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Dyson v. Village of Midlothian

United States District Court, N.D. Illinois, Eastern Division

February 14, 2014

TERRY DYSON, Plaintiff,


RONALD A. GUZMAN, District Judge.

Plaintiff sues defendants, the Village of Midlothian and three of its police officers, Anthony Valente, David Burke and Steve Zamiar, pursuant to 42 U.S.C. §§ 1983 and 1985 for violating and conspiring to violate his constitutional rights. Defendants have filed a motion pursuant to Federal Rule of Civil Procedure 12(b)(6) to dismiss plaintiff's second amended complaint. For the reasons set forth below, the Court grants in part and denies in part the motion.


On August 18, 2011, defendant Valente pulled plaintiff's car over, though he had no reason to believe that plaintiff had committed or was committing a crime. (2d Am. Compl. ¶¶ 18-19, 27.) Valente asked plaintiff for his driver's license, which plaintiff provided, and then told plaintiff to get out of his car. ( Id. ¶¶ 20-21.) Once plaintiff was out of his car, Valente handcuffed him, searched plaintiff's car and had it impounded. ( Id. ¶¶ 22-24.) Valente then took plaintiff to the Midlothian Police Department, handcuffed him to a bench and issued tickets to him for speeding, driving an uninsured vehicle, driving without a license and unlawful use of a license. ( Id. ¶¶ 25-27.) The tickets were later dismissed. ( Id. ¶¶ 28-29.)


On a Rule 12(b)(6) motion to dismiss, the Court accepts as true all well-pleaded factual allegations of the complaint, drawing all reasonable inferences in plaintiff's favor. Hecker v. Deere & Co., 556 F.3d 575, 580 (7th Cir. 2009). "[A] complaint attacked by a Rule 12(b)(6) motion to dismiss does not need detailed factual allegations" but must contain "enough facts to state a claim for relief that is plausible on its face." Bell Atl. Corp. v. Twombly, 550 U.S. 544, 570 (2007).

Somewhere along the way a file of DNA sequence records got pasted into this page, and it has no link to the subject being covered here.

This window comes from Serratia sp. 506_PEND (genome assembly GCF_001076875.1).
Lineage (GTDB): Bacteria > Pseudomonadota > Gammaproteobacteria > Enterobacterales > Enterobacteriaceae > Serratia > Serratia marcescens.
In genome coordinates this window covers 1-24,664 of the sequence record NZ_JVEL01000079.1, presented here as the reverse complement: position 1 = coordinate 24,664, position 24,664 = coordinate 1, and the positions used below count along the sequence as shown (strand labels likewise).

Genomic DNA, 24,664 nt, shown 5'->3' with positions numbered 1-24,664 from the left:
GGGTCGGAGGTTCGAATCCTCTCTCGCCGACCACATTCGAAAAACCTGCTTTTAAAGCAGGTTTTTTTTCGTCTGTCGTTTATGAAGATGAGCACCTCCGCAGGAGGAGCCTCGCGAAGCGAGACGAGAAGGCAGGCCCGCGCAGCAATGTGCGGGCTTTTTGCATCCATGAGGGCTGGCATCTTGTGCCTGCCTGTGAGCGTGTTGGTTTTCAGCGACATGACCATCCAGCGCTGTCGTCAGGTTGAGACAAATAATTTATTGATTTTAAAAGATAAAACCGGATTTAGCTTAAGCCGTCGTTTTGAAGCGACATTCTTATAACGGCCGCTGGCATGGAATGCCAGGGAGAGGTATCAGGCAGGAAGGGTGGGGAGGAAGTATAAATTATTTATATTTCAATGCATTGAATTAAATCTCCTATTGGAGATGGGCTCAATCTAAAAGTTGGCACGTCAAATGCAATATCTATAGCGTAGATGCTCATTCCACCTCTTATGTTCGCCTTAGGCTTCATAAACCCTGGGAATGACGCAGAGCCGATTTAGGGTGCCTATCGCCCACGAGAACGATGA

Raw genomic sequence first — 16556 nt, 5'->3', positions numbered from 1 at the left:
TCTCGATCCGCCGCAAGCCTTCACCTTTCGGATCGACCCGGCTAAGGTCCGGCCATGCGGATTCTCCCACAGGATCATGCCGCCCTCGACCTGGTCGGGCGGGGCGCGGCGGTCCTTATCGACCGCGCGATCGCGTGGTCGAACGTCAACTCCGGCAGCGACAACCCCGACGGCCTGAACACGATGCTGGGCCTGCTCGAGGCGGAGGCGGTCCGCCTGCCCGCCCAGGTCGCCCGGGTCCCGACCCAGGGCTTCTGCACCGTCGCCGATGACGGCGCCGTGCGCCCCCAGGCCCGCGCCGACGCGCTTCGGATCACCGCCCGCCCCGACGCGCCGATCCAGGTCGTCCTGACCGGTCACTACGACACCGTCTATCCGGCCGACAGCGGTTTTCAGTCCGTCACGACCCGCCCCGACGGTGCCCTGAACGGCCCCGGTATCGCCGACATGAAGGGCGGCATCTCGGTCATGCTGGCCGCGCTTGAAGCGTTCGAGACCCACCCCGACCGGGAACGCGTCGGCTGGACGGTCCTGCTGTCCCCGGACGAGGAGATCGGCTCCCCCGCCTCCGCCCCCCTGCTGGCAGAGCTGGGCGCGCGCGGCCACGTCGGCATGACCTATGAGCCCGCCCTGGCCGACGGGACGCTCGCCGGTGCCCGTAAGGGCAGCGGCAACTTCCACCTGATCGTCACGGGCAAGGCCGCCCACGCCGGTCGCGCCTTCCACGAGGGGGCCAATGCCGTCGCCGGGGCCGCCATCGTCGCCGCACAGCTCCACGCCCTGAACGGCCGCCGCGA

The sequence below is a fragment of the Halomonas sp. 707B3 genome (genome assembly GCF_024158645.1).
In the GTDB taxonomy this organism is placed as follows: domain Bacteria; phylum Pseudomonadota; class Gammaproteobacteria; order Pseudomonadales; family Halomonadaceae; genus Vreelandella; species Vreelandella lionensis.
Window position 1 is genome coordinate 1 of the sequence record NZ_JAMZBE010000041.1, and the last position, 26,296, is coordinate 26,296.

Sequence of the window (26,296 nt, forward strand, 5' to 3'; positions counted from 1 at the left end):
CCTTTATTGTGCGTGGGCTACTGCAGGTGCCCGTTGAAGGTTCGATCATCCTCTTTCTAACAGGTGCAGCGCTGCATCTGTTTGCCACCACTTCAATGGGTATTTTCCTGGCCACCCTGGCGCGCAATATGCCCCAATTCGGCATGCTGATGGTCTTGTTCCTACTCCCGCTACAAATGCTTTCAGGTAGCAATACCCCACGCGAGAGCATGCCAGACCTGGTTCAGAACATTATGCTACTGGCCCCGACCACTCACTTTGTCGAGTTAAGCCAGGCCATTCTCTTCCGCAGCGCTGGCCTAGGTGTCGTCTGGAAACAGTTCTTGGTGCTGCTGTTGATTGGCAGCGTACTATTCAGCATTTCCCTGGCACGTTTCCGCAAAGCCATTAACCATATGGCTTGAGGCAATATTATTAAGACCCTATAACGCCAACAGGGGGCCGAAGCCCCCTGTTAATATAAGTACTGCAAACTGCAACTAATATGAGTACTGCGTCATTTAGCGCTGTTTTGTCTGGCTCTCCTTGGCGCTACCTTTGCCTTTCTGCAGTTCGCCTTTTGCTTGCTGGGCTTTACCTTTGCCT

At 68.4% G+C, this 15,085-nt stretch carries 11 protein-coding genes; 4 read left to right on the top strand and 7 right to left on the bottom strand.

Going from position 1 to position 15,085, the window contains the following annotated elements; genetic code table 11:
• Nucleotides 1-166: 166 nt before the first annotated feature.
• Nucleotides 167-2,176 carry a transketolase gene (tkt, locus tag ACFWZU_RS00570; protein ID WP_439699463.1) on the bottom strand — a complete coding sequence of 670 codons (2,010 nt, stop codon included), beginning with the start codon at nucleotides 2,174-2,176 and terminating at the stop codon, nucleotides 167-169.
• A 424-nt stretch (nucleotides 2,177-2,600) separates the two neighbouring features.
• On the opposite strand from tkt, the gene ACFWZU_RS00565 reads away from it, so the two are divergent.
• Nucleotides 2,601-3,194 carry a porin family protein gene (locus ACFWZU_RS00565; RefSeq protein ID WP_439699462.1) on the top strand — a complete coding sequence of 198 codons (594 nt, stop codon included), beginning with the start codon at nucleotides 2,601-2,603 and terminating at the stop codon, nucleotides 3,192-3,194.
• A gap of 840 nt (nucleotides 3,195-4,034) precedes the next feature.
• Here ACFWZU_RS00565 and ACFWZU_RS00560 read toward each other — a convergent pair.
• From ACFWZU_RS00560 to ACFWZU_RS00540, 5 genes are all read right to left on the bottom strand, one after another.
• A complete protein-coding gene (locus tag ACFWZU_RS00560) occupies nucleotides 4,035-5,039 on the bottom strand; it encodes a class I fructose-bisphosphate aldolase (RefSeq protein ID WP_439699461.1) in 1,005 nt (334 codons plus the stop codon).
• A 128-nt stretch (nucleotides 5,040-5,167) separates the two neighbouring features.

In Count I, plaintiff asserts a § 1983 false arrest claim against Zamiar in his individual capacity. "Section 1983 creates a cause of action based upon personal liability and predicated upon fault." Wolf-Lillie v. Sonquist, 699 F.2d 864, 869 (7th Cir. 1986). Thus, a defendant cannot be held individually liable "unless he caused or participated in an alleged constitutional deprivation." Id. Zamiar's only "involvement" in the alleged deprivation is that he was the Deputy Chief of Police for Midlothian. ( See 2d Am. Compl. ¶ 7.) Because plaintiff does not allege that Zamiar was personally involved in his arrest, plaintiff has not stated a viable § 1983 claim against Zamiar.